The Fresh Loaf

A Community of Amateur Bakers and Artisan Bread Enthusiasts.

Commercial Yeast

Commercial Yeast

The three most common types of commercial yeast are:

Fresh yeast:
Truth be told, fresh yeast, which is also known as cake yeast, is hard for home bakers to find these days. They are sold as little “cakes” that must be kept refrigerated, and they go bad after a few days. Many professional bakeries, however, still use fresh yeast, and so many bread formulas are written with fresh yeast in mind. Typically, breads that rise for 1.5 to 2 hours in bulk and 1 to 1.5 hours shaped call for fresh yeast at 2% of total flour weight.

Many recipes use much, much less yeast than that, however, and they ferment for much longer, which gives the bread more flavor.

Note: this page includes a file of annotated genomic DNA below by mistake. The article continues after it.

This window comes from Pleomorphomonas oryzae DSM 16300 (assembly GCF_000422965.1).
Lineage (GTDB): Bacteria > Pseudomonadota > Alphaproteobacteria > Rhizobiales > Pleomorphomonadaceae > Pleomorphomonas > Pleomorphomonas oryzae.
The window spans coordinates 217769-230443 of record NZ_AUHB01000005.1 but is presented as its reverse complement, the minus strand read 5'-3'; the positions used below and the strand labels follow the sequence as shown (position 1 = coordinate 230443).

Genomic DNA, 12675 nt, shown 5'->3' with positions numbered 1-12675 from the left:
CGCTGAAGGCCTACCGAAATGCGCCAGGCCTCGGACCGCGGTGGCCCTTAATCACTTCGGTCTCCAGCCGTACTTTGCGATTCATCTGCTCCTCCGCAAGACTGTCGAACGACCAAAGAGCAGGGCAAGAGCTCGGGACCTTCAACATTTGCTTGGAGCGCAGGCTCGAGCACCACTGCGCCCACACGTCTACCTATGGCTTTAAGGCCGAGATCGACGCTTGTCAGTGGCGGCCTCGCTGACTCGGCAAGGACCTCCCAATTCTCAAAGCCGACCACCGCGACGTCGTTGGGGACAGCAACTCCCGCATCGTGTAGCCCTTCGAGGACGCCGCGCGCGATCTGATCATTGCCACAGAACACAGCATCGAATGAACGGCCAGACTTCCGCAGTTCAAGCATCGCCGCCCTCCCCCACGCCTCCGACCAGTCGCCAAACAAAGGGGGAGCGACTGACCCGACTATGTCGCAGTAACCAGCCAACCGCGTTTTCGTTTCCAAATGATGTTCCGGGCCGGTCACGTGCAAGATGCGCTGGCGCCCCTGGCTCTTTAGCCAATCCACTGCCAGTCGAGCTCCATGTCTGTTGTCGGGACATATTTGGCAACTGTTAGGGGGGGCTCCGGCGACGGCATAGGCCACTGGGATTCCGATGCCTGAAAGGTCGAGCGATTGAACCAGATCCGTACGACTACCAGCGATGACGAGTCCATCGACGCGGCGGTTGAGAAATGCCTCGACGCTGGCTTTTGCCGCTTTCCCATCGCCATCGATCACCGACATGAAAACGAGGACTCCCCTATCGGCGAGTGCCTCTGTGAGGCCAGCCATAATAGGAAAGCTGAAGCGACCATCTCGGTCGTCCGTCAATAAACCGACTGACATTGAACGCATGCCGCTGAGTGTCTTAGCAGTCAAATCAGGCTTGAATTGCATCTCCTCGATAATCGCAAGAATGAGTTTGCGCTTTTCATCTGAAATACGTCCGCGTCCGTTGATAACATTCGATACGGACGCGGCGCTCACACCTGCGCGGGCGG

Active dry yeast: This is the kind of yeast that you’re most likely to find in your grocery store. Typically, you’ll want to use about 1 to 2 tsp per loaf and, if the formula calls for fresh yeast, you’ll need to measure out 40% of that weight to convert to active dry.

Active dry yeast needs to be “proofed” before using, which means it needs to be dissolved in about ¼ to ½ cup of lukewarm water (about 90 degrees F or so).

Instant yeast:
This is what many amateur bakers prefer to use. In grocery stores you'll often find it labels "Rapid Rise Yeast" or "Bread Machine Yeast."  It looks like active dry yeast, but it retains many more living yeasts in each grain. As a result, there’s no need to proof it – just add the yeast directly to the dry ingredients. If the formula calls for fresh yeast, measure out 1/3 of that weight for instant yeast. If the recipe calls for active dry yeast, cut the measurement by about 25 percent.